Former Family & Volunteer:
My husband and I would have been out on the street and living in our car if it had not been for PIHN. I had a job, my husband did not. My salary alone was not enough to keep a roof over our heads and pay the other bills that go along with having a roof over our head. Staying with them allowed me to pay off many bills and save money to have a down payment on getting an apartment. As well as helping my husband get a job.
The shelters were Churches and Temples – a much safer place than the streets. The help and kindness were so comforting that we have made friends with different people from these sacred places. We just would not have made it through without them.
I came to PIHN in September 2010. All I know is when I came here I was totally distraught and didn’t know where I was going to be or what I was going to do. From day one, the people at PIHN welcomed me with open arms and gave me the comfort I needed. At my age and with my education I couldn’t have done it without them. The staff helped me feel safe and secure. They are the most open-hearted people I have ever met.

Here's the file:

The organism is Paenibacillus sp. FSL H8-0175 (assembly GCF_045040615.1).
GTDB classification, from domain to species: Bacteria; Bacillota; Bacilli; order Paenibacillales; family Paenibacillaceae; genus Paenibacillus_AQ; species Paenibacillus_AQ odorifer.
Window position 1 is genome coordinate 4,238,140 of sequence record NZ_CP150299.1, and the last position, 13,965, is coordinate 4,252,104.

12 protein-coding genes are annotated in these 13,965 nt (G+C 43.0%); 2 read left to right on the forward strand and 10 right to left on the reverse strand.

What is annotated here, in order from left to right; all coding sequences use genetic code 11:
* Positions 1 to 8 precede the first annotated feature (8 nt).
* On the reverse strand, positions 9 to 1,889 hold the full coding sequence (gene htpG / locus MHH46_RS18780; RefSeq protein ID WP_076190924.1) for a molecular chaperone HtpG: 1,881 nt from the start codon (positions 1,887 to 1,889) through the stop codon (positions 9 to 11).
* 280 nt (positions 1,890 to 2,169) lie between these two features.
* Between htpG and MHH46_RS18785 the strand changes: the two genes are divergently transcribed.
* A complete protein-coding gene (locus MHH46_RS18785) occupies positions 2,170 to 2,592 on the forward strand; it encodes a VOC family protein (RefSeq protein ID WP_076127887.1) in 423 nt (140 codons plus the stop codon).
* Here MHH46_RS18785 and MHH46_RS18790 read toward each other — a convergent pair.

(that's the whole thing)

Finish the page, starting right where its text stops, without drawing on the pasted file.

Hello all my name is Shannon. I have taken the time to write about my experience with Interfaith Hospitality Network. When I was a child our home in Germantown Philadelphia became destroyed by a fire. My mother did all that she could to bring the house back to livable conditions. As one could imagine this task can take decades, with little means to do so, in which this case it did. Once I went to college, I was happy to not have to live under these unbearable living conditions. To my surprise during winter, summer and other breaks students were not allowed to reside on campus. I learned about Interfaith Hospitality through my church. At the time I was to embarrassed to go for help and let the people of Interfaith Hospitality know I did not have access to livable housing conditions during the breaks. After a while I decided to visit the facility to see what the living conditions were there. When I reached the campus where the housing was I immediately felt at home. Everyone welcomed me with open arms especially [Executive Director] Ms. Rachel Falkove. The security was pleasant, the facility was very clean and the other residents were down to earth. I never though that transitional housing could feel like home. As I recall one of my best memories was eating a great home cooked meal prepared by some of the volunteers. I pray that I never need to be in that situation again, but if I was I would return to Interfaith Hospitality. This organization has been a great help in my life when I really needed it the most. I will be ever so mindful to give back and make donations, for I know it is for a genuine cause.